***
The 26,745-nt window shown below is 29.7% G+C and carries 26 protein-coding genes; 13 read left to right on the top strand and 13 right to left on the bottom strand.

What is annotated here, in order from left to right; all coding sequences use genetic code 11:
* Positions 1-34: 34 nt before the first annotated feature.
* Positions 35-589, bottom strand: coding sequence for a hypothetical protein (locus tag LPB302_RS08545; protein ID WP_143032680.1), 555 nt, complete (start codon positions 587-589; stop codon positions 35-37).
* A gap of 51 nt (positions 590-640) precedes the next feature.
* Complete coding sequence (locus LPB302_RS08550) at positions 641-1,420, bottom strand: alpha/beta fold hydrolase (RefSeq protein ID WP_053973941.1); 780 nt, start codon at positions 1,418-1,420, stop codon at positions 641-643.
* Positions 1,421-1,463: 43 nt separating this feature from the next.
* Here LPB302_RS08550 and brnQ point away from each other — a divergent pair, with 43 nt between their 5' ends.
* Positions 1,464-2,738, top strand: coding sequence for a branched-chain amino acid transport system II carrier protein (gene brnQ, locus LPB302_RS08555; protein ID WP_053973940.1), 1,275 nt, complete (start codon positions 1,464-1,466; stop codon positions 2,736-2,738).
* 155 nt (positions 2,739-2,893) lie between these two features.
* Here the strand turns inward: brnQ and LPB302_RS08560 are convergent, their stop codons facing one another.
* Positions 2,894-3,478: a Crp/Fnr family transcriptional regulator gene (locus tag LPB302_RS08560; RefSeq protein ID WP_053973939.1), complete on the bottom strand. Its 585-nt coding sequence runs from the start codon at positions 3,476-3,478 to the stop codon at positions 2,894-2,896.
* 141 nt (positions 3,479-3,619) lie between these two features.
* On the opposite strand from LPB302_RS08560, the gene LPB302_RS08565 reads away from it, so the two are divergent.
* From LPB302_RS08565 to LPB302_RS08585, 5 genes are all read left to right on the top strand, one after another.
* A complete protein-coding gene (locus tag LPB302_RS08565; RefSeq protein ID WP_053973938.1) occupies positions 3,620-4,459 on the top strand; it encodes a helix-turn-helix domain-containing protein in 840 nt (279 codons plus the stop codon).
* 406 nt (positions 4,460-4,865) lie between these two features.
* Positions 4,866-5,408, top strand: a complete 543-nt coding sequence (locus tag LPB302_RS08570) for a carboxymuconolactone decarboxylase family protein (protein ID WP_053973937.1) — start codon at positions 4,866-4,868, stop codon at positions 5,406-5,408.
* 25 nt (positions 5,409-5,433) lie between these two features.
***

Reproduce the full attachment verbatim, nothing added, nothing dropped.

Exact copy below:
The 26,745-nt window shown below is 29.7% G+C and carries 26 protein-coding genes; 13 read left to right on the top strand and 13 right to left on the bottom strand.

What is annotated here, in order from left to right; all coding sequences use genetic code 11:
* Positions 1-34: 34 nt before the first annotated feature.
* Positions 35-589, bottom strand: coding sequence for a hypothetical protein (locus tag LPB302_RS08545; protein ID WP_143032680.1), 555 nt, complete (start codon positions 587-589; stop codon positions 35-37).
* A gap of 51 nt (positions 590-640) precedes the next feature.
* Complete coding sequence (locus LPB302_RS08550) at positions 641-1,420, bottom strand: alpha/beta fold hydrolase (RefSeq protein ID WP_053973941.1); 780 nt, start codon at positions 1,418-1,420, stop codon at positions 641-643.
* Positions 1,421-1,463: 43 nt separating this feature from the next.
* Here LPB302_RS08550 and brnQ point away from each other — a divergent pair, with 43 nt between their 5' ends.
* Positions 1,464-2,738, top strand: coding sequence for a branched-chain amino acid transport system II carrier protein (gene brnQ, locus LPB302_RS08555; protein ID WP_053973940.1), 1,275 nt, complete (start codon positions 1,464-1,466; stop codon positions 2,736-2,738).
* 155 nt (positions 2,739-2,893) lie between these two features.
* Here the strand turns inward: brnQ and LPB302_RS08560 are convergent, their stop codons facing one another.
* Positions 2,894-3,478: a Crp/Fnr family transcriptional regulator gene (locus tag LPB302_RS08560; RefSeq protein ID WP_053973939.1), complete on the bottom strand. Its 585-nt coding sequence runs from the start codon at positions 3,476-3,478 to the stop codon at positions 2,894-2,896.
* 141 nt (positions 3,479-3,619) lie between these two features.
* On the opposite strand from LPB302_RS08560, the gene LPB302_RS08565 reads away from it, so the two are divergent.
* From LPB302_RS08565 to LPB302_RS08585, 5 genes are all read left to right on the top strand, one after another.
* A complete protein-coding gene (locus tag LPB302_RS08565; RefSeq protein ID WP_053973938.1) occupies positions 3,620-4,459 on the top strand; it encodes a helix-turn-helix domain-containing protein in 840 nt (279 codons plus the stop codon).
* 406 nt (positions 4,460-4,865) lie between these two features.
* Positions 4,866-5,408, top strand: a complete 543-nt coding sequence (locus tag LPB302_RS08570) for a carboxymuconolactone decarboxylase family protein (protein ID WP_053973937.1) — start codon at positions 4,866-4,868, stop codon at positions 5,406-5,408.
* 25 nt (positions 5,409-5,433) lie between these two features.